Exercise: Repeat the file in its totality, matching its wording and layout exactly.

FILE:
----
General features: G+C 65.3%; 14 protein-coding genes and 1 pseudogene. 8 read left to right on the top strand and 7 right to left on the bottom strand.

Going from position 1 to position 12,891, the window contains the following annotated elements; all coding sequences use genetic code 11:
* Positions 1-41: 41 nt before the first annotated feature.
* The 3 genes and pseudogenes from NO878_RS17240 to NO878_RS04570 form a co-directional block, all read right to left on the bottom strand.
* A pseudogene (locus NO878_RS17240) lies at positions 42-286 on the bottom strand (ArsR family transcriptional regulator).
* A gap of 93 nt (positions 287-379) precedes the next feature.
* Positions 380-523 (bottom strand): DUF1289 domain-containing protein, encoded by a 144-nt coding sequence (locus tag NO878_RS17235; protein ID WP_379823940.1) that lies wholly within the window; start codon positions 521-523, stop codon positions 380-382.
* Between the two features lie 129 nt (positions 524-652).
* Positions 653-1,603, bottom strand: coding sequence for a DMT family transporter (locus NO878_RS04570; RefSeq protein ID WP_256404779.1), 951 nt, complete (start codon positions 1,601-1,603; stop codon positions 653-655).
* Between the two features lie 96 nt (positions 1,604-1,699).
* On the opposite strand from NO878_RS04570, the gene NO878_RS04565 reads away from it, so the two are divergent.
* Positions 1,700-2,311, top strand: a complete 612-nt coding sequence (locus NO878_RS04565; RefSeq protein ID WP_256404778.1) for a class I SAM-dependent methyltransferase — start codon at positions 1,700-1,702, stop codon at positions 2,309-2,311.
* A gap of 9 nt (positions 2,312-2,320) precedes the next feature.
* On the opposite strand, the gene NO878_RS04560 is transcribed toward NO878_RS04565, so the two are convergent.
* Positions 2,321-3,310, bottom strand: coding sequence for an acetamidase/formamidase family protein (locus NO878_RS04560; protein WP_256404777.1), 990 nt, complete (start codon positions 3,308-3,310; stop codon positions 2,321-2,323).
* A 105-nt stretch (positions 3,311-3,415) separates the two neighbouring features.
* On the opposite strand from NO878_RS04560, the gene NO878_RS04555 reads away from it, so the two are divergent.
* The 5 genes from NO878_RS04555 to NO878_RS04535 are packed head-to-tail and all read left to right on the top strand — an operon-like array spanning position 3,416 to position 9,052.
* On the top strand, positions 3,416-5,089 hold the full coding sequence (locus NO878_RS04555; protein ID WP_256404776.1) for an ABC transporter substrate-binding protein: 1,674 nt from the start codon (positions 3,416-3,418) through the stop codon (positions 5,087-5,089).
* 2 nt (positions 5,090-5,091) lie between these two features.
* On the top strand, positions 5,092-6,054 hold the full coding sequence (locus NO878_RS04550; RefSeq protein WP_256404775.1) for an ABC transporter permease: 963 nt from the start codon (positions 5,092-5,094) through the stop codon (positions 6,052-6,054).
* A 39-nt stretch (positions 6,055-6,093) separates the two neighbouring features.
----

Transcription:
General features: G+C 65.3%; 14 protein-coding genes and 1 pseudogene. 8 read left to right on the top strand and 7 right to left on the bottom strand.

Going from position 1 to position 12,891, the window contains the following annotated elements; all coding sequences use genetic code 11:
* Positions 1-41: 41 nt before the first annotated feature.
* The 3 genes and pseudogenes from NO878_RS17240 to NO878_RS04570 form a co-directional block, all read right to left on the bottom strand.
* A pseudogene (locus NO878_RS17240) lies at positions 42-286 on the bottom strand (ArsR family transcriptional regulator).
* A gap of 93 nt (positions 287-379) precedes the next feature.
* Positions 380-523 (bottom strand): DUF1289 domain-containing protein, encoded by a 144-nt coding sequence (locus tag NO878_RS17235; protein ID WP_379823940.1) that lies wholly within the window; start codon positions 521-523, stop codon positions 380-382.
* Between the two features lie 129 nt (positions 524-652).
* Positions 653-1,603, bottom strand: coding sequence for a DMT family transporter (locus NO878_RS04570; RefSeq protein ID WP_256404779.1), 951 nt, complete (start codon positions 1,601-1,603; stop codon positions 653-655).
* Between the two features lie 96 nt (positions 1,604-1,699).
* On the opposite strand from NO878_RS04570, the gene NO878_RS04565 reads away from it, so the two are divergent.
* Positions 1,700-2,311, top strand: a complete 612-nt coding sequence (locus NO878_RS04565; RefSeq protein ID WP_256404778.1) for a class I SAM-dependent methyltransferase — start codon at positions 1,700-1,702, stop codon at positions 2,309-2,311.
* A gap of 9 nt (positions 2,312-2,320) precedes the next feature.
* On the opposite strand, the gene NO878_RS04560 is transcribed toward NO878_RS04565, so the two are convergent.
* Positions 2,321-3,310, bottom strand: coding sequence for an acetamidase/formamidase family protein (locus NO878_RS04560; protein WP_256404777.1), 990 nt, complete (start codon positions 3,308-3,310; stop codon positions 2,321-2,323).
* A 105-nt stretch (positions 3,311-3,415) separates the two neighbouring features.
* On the opposite strand from NO878_RS04560, the gene NO878_RS04555 reads away from it, so the two are divergent.
* The 5 genes from NO878_RS04555 to NO878_RS04535 are packed head-to-tail and all read left to right on the top strand — an operon-like array spanning position 3,416 to position 9,052.
* On the top strand, positions 3,416-5,089 hold the full coding sequence (locus NO878_RS04555; protein ID WP_256404776.1) for an ABC transporter substrate-binding protein: 1,674 nt from the start codon (positions 3,416-3,418) through the stop codon (positions 5,087-5,089).
* 2 nt (positions 5,090-5,091) lie between these two features.
* On the top strand, positions 5,092-6,054 hold the full coding sequence (locus NO878_RS04550; RefSeq protein WP_256404775.1) for an ABC transporter permease: 963 nt from the start codon (positions 5,092-5,094) through the stop codon (positions 6,052-6,054).
* A 39-nt stretch (positions 6,055-6,093) separates the two neighbouring features.